Conclusions: Poor vision is associated with the development of CIND. The association of VI and dementia appears to be due to the higher risk of dementia among individuals with CIND. Findings may inform the design of future interventional studies.
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http://dx.doi.org/10.1093/gerona/glab157DOI Listing
June 2021

Bilingualism, assessment language, and the Montreal Cognitive Assessment in Mexican Americans.

J Am Geriatr Soc 2021 May 7. Epub 2021 May 7.

Institute for Healthcare Policy and Innovation, University of Michigan, Ann Arbor, Michigan, USA.

Background/objectives: Assessment of cognition in linguistically diverse aging populations is a growing need. Bilingualism may complicate cognitive measurement precision, and bilingualism may vary across Hispanic/Latinx sub-populations. We examined the association among bilingualism, assessment language, and cognitive screening performance in a primarily non-immigrant Mexican American community.

Design: Prospective, community-based cohort study: The Brain Attack Surveillance in Corpus Christi (BASIC)-Cognitive study.

Setting: Nueces County, Texas.

Participants: Community-dwelling Mexican Americans age 65+, recruited door-to-door using a two-stage area probability sampling procedure.

Measurements: Montreal Cognitive Assessment (MoCA); self-reported bilingualism scale. Participants were classified as monolingual, Spanish dominant bilingual, English dominant bilingual, or balanced bilingual based upon bilingualism scale responses. Linear regressions examined relationships among bilingualism, demographics, cognitive assessment language, and MoCA scores.

Results: The analytic sample included 547 Mexican American participants (60% female). Fifty-eight percent were classified as balanced bilingual, the majority (88.6%) of whom selected assessment in English. Balanced bilinguals that completed the MoCA in English performed better than balanced bilinguals that completed the MoCA in Spanish (b = -4.0, p < 0.05). Among balanced bilinguals that took the MoCA in Spanish, education outside of the United States was associated with better performance (b = 4.4, p < 0.001). Adjusting for demographics and education, we found no association between the degree of bilingualism and MoCA performance (p's > 0.10).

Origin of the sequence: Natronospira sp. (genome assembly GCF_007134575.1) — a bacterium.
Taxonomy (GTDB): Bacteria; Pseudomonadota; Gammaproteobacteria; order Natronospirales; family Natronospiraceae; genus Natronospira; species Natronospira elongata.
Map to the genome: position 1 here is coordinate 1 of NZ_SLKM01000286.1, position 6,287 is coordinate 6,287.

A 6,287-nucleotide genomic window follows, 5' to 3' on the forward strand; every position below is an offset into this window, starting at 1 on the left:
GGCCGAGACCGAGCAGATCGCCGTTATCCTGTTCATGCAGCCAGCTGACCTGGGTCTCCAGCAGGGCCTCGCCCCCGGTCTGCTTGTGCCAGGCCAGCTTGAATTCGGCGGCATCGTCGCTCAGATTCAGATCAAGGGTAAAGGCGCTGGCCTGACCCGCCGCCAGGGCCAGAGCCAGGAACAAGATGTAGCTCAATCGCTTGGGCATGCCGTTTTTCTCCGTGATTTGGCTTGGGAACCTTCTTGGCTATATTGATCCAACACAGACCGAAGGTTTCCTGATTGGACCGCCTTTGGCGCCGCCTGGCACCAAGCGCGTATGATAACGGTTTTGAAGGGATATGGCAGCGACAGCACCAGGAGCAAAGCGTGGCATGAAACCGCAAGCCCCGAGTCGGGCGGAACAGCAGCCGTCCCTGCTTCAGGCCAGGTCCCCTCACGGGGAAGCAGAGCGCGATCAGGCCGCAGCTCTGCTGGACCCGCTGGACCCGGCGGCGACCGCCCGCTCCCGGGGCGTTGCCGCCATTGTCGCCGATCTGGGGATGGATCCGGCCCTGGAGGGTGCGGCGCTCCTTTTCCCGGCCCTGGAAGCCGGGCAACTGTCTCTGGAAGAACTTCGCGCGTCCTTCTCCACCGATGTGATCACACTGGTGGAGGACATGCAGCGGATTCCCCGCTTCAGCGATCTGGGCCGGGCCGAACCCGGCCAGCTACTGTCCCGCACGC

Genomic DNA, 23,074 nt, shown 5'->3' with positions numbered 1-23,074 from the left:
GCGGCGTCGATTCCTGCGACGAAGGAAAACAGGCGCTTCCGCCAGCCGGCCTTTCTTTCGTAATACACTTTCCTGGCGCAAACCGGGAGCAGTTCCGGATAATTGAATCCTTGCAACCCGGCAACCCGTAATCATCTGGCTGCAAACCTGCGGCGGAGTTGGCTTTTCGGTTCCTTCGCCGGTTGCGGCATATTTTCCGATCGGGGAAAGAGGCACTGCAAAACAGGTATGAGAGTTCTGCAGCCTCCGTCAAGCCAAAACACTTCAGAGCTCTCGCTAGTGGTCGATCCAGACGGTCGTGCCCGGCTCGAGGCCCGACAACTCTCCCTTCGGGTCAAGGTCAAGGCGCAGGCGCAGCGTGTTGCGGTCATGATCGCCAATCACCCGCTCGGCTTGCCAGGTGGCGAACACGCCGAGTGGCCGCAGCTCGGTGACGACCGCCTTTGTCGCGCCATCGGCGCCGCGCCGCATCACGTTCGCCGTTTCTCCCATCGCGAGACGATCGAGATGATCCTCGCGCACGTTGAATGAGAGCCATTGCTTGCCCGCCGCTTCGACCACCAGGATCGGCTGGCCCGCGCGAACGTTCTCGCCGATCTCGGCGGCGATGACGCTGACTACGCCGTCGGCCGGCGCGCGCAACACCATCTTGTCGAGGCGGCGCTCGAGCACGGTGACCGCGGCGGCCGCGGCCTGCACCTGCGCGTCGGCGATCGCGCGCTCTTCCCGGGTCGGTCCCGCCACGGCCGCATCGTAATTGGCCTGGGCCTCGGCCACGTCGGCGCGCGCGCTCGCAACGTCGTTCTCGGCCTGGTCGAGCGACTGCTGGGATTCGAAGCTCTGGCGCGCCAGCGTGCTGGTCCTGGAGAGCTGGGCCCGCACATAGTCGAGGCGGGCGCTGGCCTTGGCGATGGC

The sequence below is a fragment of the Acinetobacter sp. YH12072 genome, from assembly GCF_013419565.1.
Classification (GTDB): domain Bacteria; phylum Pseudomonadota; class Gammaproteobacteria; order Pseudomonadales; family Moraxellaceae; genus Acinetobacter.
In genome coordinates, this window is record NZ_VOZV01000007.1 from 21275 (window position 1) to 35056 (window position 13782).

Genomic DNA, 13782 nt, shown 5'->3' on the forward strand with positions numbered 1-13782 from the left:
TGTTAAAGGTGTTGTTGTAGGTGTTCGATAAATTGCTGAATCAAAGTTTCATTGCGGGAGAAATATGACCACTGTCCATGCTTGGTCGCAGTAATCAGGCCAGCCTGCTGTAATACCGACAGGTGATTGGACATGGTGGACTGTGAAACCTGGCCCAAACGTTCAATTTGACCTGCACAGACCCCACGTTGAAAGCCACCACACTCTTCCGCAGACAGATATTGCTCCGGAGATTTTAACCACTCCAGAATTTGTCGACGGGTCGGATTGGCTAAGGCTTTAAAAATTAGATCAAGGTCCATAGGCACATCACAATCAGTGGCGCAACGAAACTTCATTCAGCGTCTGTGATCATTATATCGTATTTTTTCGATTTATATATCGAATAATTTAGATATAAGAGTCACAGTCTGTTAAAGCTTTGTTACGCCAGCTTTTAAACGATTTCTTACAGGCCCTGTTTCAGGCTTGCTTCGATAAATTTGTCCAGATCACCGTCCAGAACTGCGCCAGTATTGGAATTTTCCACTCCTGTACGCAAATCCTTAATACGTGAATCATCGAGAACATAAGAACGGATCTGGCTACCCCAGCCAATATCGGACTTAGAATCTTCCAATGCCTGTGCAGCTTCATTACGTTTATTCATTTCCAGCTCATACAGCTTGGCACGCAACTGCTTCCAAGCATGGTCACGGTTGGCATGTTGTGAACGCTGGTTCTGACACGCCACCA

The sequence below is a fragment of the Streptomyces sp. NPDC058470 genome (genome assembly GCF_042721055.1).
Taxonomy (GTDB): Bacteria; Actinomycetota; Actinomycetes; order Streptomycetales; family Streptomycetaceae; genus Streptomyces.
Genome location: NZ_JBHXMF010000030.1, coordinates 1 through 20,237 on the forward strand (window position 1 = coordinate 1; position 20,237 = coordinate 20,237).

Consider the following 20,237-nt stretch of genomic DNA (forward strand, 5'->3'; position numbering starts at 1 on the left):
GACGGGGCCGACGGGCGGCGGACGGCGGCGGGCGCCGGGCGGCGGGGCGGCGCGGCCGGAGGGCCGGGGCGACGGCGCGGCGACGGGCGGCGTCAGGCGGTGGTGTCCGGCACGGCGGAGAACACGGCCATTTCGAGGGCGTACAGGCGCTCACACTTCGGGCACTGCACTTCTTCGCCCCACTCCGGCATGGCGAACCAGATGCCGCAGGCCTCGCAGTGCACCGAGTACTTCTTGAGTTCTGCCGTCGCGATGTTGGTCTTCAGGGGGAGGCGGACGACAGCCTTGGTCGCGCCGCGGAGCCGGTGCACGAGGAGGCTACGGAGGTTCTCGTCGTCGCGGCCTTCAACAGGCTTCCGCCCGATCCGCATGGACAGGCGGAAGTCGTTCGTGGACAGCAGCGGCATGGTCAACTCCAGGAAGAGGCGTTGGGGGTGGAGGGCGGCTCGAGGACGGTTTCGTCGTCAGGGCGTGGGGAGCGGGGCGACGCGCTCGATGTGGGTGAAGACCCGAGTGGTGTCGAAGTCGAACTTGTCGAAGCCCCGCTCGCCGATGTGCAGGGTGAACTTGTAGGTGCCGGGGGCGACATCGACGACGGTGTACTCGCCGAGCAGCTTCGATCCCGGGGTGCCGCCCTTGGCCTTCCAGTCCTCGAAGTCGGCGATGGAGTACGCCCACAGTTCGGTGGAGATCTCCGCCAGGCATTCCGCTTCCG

Conclusion: Bilingualism is important to consider in cognitive aging studies in linguistically diverse communities. Future research should examine whether cognitive test language selection affects cognitive measurement precision in balanced bilinguals.
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http://dx.doi.org/10.1111/jgs.17209DOI Listing
May 2021

The Association Between Mild Cognitive Impairment Diagnosis and Patient Treatment Preferences: a Survey of Older Adults.

J Gen Intern Med 2021 May 7. Epub 2021 May 7.

Department of Internal Medicine and Cognitive Health Services Research Program, University of Michigan (U-M), Ann Arbor, MI, USA.

Background: Older patients (65+) with mild cognitive impairment (MCI) receive less guideline-concordant care for cardiovascular disease (CVD) and other conditions than patients with normal cognition (NC). One potential explanation is that patients with MCI want less treatment than patients with NC; however, the treatment preferences of patients with MCI have not been studied.

Objective: To determine whether patients with MCI have different treatment preferences than patients with NC.

Design: Cross-sectional survey conducted at two academic medical centers from February to December 2019 PARTICIPANTS: Dyads of older outpatients with MCI and NC and patient-designated surrogates.